Bruce Lipton, a world famous doctor, educator and writer is often quoted by his supporters as an icon of self-help and fitness. Born in 1906, Bruce Lipton obtained his medical degree from Harvard University and worked for the U.S. Public Health Service for over twenty years. He’s best known for his research into the human mind and the universe of human consciousness.
In his book The Biology of Belief: Research on the Changing Self, Bruce Lipton reveals how our thought processes are linked to the physical body. In this book he explores how opinion can shape and control our conscious information processing and our behaviour patterns. To understand how this works you will need to look at how we think and why. According to Bruce Lipton, once we think, our brains release chemicals known as neurotransmitters, which flow through pathways in our brains. These neurotransmitters are responsible for organizing all our thinking, communication and bodily functions.
Our thoughts, emotions, memories, skills, wisdom and creativity are produced by these neurotransmitters. However, it’s important to realize that our thinking isn’t solely a function of our mind. Our body, including our thoughts and unconscious mind also affects our thinking. Weaker thinking can manifest in many different ways, from poor concentration and problem solving to cranky, angry and anxious.
Because our conscious mind does not always control our conscious information processing, sometimes we are forced to rely on our subconscious mind for support. For instance, if we are solving a problem or developing new skills, we may begin by using logic and logical thinking. However, as soon as we get caught into our own”logical mystery” we revert to our emotional memory and behaviour patterns. And before we know it we’re back at square one, with another issue and possibly another round of frustrated and angry reaction.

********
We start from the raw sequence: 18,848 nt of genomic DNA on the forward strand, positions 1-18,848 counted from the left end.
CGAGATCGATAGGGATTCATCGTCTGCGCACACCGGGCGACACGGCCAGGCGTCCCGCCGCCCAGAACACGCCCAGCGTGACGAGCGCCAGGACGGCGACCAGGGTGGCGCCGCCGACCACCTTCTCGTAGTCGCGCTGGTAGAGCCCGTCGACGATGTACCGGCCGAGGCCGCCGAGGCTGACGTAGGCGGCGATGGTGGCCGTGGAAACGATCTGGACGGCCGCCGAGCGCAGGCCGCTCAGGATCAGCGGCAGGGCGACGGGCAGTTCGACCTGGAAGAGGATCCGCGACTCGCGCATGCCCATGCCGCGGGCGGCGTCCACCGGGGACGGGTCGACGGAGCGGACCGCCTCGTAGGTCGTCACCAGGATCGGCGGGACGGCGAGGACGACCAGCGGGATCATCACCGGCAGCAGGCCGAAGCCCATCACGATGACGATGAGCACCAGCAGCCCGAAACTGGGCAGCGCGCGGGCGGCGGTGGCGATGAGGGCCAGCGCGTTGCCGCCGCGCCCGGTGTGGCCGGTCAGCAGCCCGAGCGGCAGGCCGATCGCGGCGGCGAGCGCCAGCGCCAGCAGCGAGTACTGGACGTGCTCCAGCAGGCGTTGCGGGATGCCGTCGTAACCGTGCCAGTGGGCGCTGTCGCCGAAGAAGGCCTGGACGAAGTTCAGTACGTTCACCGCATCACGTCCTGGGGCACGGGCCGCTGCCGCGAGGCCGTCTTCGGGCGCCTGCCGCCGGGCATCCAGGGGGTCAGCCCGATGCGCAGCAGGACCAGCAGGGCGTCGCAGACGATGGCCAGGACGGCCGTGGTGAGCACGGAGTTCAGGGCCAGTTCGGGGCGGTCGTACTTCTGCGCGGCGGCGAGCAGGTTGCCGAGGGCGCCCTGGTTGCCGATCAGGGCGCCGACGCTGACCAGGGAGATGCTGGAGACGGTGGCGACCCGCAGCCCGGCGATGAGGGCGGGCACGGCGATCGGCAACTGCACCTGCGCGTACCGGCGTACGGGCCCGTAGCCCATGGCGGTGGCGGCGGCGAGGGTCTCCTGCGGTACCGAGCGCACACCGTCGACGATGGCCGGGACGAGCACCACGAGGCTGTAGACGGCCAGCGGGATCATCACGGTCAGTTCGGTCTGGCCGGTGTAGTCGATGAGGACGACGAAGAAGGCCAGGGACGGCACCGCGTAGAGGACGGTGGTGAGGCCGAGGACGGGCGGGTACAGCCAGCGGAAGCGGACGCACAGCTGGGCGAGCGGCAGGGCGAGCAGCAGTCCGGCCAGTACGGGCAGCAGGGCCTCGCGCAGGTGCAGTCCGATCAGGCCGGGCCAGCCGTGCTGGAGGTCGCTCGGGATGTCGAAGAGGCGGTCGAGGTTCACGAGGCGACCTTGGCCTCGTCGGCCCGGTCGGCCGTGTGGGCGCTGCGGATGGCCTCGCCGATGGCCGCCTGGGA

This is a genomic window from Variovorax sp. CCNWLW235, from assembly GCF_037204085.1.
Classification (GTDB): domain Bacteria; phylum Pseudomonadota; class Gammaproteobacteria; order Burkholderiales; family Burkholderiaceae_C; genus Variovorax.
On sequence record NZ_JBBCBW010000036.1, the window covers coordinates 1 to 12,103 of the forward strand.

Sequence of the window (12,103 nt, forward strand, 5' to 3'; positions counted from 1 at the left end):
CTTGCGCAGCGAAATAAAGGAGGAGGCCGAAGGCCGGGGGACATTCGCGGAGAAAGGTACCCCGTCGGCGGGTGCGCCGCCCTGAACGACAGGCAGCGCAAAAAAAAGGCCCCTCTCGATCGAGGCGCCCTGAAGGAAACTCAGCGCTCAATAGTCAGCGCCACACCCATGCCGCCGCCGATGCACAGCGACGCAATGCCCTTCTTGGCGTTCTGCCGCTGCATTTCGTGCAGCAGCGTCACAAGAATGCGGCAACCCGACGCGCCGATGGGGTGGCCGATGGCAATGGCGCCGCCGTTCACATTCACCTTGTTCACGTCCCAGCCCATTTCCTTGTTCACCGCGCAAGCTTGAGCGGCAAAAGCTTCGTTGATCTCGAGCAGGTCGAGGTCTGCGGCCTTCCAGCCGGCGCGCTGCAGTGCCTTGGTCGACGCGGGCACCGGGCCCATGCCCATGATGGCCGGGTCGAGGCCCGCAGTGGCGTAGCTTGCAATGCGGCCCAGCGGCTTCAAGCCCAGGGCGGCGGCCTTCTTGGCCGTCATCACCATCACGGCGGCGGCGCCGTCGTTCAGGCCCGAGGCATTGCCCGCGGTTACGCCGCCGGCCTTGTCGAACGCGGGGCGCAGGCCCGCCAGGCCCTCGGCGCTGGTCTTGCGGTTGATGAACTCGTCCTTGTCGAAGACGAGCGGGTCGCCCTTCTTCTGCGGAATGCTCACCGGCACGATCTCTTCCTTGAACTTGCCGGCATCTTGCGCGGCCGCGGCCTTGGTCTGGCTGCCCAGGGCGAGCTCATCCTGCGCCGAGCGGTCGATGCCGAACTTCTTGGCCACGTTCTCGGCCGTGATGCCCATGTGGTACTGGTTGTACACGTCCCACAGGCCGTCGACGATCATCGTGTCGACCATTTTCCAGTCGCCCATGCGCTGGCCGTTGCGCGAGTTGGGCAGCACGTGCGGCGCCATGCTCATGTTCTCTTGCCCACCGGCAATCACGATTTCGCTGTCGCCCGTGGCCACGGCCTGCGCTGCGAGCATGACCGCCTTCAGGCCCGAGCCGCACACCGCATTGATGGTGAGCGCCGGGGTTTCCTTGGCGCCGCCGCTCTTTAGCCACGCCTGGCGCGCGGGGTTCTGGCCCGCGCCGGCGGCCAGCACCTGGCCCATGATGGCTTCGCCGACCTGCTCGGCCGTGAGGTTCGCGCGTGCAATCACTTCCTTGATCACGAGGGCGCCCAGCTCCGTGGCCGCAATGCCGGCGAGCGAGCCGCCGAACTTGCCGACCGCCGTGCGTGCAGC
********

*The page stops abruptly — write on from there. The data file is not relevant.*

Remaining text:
Bruce Lipton believes that the way we consider problem solving goes far beyond our intellectual capacities. Instead, he believes, our subconscious mind provides the critical information that guides and directs our behavior. And although this portion of our mind is much more difficult to influence than logic and reflection, it is also more immune to negative manipulation. This means that we can change undesirable behavior patterns far more easily and effectively than we can with logic and rational thinking alone.
Bruce Lipton recommends using several problem solving techniques along with his classic ones. He says you must be ready to go outside your comfort zone when solving complex problems, and he recommends using intuition as an extra tool. Intuition comes into play because it helps us connect what we already know to our subconscious mind, which in turn helps us make connections to the unconscious mind. Another tool he suggests is to develop an inner filter to remove conscious information and focus all attention on the intuitive part of the brain. Because conscious information tends to restrict our intuitive abilities, consciously processing too much information at once may have a serious inhibitory effect.
Bruce Lipton offers several practical actions to help people solve their particular problems. These measures are based on his years of clinical practice and research. These steps are especially valuable for those who cannot afford or do not need to spend money on counselling sessions. In actuality, if you believe that you need more help with problem solving, Bruce Lipton can often be a terrific source of inspiration and support.
Bruce Lipton’s problem solving techniques go beyond mere tips on how best to solve problems. Furthermore, he teaches that there are two parts to a problem; the physical problem and the psychological problem or concern. And he believes these two parts can be separated because the physical problem is simply a symptom of deeper emotional issues. . .so if you ignore the psychological problem, you will not be ignoring the physical one .